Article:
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Hawks of the Afternoon: On the Beauty and Fear of Isolation

Hawks of the Afternoon:
On the Beauty and Fear of Isolation
Joshua J. Cotten (Upsplash) 

It’s early afternoon on a weekday, during a lull in my patrol of municipal land. The tires of my park ranger truck churn and crunch over hard soil and the remnants of decomposed granite, straining as I ascend the access road of the hillside. In the quiet moments of the day, I might be fortunate enough to see a hawk cresting the pale sky, circling above trees and houses, diving on prey, and giving me a glimpse into the heights of its world.

As I reach the top of the hill, all seems peaceful. I scan a chain link fence to take note of damage — all the places where vandals have clipped thin sections of metal — and examine the condition of surrounding houses, listening to the occasional pit bull as it barks, nodding to the few joggers who sojourn in the afternoon. Then, as I prepare to drive on, I see it: a great red-tailed hawk approaches from the east, gliding above the canyon, evading crows, periodically diving on hidden prey. I admire his solitary movements. A curiosity floating above our human population, the hawk serves as a reminder of the strange qualities of solitude.

Isolation in urban spaces can be reassuring, reminding one to remain a free individual in the midst of crowds. However, it can also bring to mind questions about existence and life’s many uncertainties, concerns which often flee from us when we are in the company of others. In short, being alone, even at the heights of life, is at once beautiful and a bit unnerving.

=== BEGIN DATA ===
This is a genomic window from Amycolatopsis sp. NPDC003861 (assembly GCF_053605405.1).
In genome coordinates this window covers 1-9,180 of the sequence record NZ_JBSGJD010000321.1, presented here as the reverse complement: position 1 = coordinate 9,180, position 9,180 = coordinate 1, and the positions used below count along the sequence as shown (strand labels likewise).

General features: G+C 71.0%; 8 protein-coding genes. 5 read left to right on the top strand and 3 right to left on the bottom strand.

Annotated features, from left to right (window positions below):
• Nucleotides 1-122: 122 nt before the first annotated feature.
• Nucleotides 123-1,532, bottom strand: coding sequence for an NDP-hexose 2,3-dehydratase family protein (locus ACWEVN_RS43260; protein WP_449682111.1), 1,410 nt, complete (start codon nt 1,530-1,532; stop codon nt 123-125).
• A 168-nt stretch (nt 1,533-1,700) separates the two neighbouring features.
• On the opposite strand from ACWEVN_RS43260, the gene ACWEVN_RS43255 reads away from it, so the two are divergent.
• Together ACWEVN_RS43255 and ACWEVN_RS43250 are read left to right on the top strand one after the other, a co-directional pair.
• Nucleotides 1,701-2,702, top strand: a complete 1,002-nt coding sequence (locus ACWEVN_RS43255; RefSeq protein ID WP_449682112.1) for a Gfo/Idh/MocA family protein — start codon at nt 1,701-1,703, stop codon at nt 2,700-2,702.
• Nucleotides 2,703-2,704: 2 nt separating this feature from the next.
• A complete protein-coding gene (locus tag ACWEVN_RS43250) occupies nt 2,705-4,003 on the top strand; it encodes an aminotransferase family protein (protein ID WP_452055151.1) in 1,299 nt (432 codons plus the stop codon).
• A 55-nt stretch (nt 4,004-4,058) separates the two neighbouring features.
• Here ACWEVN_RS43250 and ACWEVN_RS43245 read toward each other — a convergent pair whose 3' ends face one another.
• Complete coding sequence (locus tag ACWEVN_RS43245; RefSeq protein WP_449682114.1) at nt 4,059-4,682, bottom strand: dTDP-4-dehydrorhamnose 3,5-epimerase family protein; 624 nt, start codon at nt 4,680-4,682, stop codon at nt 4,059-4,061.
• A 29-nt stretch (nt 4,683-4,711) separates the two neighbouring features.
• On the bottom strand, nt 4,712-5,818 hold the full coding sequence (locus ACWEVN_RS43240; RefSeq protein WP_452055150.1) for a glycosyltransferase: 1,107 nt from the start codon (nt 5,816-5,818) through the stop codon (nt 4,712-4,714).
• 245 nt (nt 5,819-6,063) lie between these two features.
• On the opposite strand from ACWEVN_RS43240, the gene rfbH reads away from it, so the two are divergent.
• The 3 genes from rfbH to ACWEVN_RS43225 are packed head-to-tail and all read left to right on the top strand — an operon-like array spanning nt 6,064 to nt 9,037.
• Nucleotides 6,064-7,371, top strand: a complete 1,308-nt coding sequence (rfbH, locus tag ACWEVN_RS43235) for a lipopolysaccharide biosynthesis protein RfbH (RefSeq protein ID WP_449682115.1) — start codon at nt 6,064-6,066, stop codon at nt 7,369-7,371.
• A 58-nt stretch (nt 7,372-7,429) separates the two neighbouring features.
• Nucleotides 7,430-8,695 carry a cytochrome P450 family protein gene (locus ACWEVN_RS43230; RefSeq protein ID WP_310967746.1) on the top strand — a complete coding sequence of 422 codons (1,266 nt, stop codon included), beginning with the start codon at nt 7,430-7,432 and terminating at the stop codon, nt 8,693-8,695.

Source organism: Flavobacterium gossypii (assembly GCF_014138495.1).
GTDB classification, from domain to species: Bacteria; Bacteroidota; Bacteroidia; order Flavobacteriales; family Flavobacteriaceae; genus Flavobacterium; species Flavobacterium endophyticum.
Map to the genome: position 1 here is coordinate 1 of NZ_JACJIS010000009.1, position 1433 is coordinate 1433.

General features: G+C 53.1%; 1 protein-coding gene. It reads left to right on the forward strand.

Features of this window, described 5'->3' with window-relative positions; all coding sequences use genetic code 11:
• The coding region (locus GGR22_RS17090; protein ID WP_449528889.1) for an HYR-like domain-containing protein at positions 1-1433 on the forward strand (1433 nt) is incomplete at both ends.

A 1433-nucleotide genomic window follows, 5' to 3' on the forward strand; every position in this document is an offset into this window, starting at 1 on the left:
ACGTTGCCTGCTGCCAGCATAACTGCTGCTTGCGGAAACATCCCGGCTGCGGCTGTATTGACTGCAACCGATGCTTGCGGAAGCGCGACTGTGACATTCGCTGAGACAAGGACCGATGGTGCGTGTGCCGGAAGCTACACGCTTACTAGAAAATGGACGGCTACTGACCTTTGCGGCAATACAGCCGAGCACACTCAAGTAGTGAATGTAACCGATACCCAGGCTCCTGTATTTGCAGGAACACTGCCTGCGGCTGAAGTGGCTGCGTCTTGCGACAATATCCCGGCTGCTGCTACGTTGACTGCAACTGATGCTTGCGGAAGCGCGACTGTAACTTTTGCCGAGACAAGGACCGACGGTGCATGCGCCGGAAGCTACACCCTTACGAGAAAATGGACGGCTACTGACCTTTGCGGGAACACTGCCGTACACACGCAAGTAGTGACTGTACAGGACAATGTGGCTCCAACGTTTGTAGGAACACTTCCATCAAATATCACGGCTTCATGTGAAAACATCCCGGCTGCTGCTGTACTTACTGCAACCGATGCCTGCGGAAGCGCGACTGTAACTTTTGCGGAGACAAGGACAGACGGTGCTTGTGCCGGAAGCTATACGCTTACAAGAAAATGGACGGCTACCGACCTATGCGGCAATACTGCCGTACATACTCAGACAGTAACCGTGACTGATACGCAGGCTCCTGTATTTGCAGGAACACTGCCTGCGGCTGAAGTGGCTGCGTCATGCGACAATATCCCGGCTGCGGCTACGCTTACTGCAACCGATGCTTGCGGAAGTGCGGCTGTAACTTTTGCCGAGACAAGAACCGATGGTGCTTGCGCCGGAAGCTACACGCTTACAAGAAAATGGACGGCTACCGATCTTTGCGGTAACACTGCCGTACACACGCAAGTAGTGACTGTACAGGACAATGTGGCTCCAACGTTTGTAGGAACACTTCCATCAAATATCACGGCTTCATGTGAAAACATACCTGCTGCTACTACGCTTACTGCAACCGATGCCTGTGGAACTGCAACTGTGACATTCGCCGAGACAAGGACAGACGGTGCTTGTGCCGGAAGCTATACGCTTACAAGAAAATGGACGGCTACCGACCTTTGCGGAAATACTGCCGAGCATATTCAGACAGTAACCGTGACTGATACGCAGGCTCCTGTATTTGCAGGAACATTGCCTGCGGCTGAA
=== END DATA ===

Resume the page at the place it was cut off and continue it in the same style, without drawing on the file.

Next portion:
“Personal isolation is gone through the growth of cities.” This thought, from Will and Ariel Durant, informs me as I view the hawk, that solitary figure who enjoys the repose of distant air. If our own isolation is gone, and life is made easier by convenience and ready access to food, perhaps we have lost the solace of being alone — as well as the fear. As the hawk glides above me, it is clear that he must find his own way, subsisting on small prey that hides in corners of the city, avoiding cars and the careless humans who encroach on his territory. In this way, he is very much like those who live apart from the embrace of cities, the rugged souls we admire for their freedom and self-sufficiency. For those individuals, as for the hawk, isolation is a way of life. Joyful when resources are plentiful, and fear-inducing in times of scarcity, the experience of solitude is complex and powerfully embodied by this bird as he rises above our urban canyons.

As the afternoon wears on, and I proceed through the landscape — a little park in the heart of urban sprawl — beauty and fear of isolation remain uppermost in my thoughts, reminding me that solitude is rare and precious. Now that the growth of cities is the norm and rural life far less common, hawks of the afternoon hold special significance.